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Publications (2)3.92 Total impact

  • Lawrence P. Burkhard, James J. Jenson
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    ABSTRACT: A toxicity identification evaluation (TIE) was performed on a municipal effluent, and three toxicants were identified, ammonia, chlorine, and diazinon. Ammonia and chlorine were the only toxicants present at toxic concentrations in all sample sets, and diazinon was present in toxic concentrations in one of the effluent sample sets. Six effluent sets taken over an 8-month period were evaluated in this TIE. The nonpolar toxicity, primarily due to diazinon, was intermittent since it was present at toxic concentrations only once in the 8-month time period.This report illustrates the types of data and logic used in performing a TIE which contains common municipal toxicants. Emphasis in this report was place on the data needed for generating the weight of evidence in toxicant confirmation, Phase III, to support the suspect toxicants identified in the TIE process. Multiple Phase III manipulations, when applied to numerous effluent samples, provided consistent results for generating the weight of evidence for the confirmation of ammonia and chlorine as the primary causes of toxicity in this effluent.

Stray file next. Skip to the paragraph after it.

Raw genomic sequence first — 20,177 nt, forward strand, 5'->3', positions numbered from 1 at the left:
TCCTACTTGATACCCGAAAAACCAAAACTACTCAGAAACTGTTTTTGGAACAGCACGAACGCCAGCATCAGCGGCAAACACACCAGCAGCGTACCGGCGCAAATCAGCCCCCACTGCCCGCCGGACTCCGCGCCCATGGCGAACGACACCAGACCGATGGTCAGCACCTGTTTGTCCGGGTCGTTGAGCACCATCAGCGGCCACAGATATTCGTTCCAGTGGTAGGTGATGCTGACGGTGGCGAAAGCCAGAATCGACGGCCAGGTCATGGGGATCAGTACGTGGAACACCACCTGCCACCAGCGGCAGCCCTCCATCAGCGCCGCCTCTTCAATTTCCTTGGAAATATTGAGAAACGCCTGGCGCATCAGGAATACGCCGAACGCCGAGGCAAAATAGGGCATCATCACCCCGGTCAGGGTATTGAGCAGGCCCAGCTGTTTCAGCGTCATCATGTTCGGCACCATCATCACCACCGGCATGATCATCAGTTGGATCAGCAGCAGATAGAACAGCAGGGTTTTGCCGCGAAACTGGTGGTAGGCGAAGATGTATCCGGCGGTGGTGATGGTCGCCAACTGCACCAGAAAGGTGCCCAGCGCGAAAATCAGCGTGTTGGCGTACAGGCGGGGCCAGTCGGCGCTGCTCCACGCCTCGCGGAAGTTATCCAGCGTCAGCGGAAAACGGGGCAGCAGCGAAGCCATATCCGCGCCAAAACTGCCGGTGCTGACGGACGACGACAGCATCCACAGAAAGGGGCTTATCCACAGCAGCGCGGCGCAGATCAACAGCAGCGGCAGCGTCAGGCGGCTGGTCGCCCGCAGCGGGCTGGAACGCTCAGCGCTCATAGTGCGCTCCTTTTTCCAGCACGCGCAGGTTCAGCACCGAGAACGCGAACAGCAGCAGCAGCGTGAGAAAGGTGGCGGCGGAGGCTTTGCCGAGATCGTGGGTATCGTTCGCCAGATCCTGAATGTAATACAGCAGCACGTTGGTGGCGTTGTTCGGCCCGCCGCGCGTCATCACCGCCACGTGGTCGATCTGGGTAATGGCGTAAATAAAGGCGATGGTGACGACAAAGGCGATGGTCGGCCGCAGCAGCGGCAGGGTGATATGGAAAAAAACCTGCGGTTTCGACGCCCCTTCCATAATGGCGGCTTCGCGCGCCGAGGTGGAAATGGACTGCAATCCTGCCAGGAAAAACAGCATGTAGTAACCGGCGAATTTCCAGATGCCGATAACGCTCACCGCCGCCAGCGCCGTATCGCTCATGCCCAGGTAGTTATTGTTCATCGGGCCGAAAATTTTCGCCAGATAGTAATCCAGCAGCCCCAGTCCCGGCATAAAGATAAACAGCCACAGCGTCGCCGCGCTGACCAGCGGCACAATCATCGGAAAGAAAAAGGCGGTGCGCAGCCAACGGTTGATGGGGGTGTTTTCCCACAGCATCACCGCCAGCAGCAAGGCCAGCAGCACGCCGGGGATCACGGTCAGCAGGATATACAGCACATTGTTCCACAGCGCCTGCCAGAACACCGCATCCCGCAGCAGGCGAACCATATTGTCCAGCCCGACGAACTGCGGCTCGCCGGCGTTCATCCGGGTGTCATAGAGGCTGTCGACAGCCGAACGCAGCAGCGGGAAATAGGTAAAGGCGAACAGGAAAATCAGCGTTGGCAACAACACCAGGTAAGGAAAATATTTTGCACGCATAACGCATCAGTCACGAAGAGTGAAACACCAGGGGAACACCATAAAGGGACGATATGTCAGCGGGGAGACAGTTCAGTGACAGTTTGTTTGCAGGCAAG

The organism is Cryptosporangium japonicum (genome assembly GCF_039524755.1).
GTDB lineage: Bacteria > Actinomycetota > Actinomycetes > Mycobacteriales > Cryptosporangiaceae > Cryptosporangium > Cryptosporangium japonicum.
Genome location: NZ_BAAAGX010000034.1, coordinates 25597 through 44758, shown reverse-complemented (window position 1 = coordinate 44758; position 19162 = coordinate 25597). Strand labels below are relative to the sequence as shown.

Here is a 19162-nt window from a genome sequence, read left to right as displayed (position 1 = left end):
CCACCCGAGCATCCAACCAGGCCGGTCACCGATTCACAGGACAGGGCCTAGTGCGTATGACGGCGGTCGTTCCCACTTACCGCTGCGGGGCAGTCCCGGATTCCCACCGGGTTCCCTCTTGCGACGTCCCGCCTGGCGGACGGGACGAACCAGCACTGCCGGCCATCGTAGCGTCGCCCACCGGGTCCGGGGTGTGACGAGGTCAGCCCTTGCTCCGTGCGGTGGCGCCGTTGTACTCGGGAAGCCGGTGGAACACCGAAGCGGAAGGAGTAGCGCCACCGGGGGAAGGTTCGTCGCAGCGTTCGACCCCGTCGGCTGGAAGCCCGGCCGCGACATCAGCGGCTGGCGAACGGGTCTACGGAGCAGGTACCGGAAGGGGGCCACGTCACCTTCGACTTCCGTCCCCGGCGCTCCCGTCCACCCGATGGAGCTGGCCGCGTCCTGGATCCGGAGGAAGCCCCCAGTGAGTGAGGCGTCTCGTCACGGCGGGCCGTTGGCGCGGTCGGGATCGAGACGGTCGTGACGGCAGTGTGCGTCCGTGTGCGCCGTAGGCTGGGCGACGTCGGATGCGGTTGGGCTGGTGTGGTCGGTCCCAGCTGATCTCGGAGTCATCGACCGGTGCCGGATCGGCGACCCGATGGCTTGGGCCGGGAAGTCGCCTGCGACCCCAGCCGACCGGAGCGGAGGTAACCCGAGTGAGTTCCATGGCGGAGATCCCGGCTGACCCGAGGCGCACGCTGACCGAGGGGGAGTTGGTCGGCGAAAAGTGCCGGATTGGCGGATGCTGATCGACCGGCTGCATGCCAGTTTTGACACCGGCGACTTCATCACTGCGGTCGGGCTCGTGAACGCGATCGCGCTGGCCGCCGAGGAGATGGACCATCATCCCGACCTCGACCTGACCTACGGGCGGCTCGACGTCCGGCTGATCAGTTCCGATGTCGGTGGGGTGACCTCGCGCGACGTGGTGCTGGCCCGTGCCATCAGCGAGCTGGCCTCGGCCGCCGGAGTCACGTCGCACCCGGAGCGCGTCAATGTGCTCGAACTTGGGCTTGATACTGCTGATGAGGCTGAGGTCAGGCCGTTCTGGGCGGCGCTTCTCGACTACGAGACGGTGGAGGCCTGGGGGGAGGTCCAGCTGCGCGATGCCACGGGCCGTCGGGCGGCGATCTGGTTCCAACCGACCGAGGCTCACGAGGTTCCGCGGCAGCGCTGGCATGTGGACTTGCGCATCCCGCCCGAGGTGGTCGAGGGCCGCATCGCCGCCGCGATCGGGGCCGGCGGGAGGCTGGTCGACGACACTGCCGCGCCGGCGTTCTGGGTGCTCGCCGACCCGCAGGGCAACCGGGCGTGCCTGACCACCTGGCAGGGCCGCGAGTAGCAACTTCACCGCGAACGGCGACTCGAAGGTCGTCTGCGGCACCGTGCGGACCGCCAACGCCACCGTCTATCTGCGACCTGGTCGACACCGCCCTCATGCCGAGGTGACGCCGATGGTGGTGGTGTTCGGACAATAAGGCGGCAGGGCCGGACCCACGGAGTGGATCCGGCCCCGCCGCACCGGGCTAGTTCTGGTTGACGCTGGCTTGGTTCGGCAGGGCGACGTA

Archives of Environmental Contamination and Toxicology 10/1993; 25(4):506-515. DOI:10.1007/BF00214340 · 1.96 Impact Factor
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    ABSTRACT: Toxicity caused by heavy metals in environmental samples can be assessed by performing a suite of toxicity identification evaluation (TIE) methods. The behavior of metals during TIEs can vary greatly according to sample matrix. Some approaches and precautions in using TIE to identify metal toxicants in a sample are discussed, using case studies from three effluent and one sediment TIEs. These approaches include responses of metals that erroneously suggest the presence of other toxicants, the bioavailability of metals retained by glass-fiber filtration, and cautionary steps in Phase III to avoid dilution water effects on sample toxicity.
    Archives of Environmental Contamination and Toxicology 03/1993; 24(3):298-306. DOI:10.1007/BF01128728 · 1.96 Impact Factor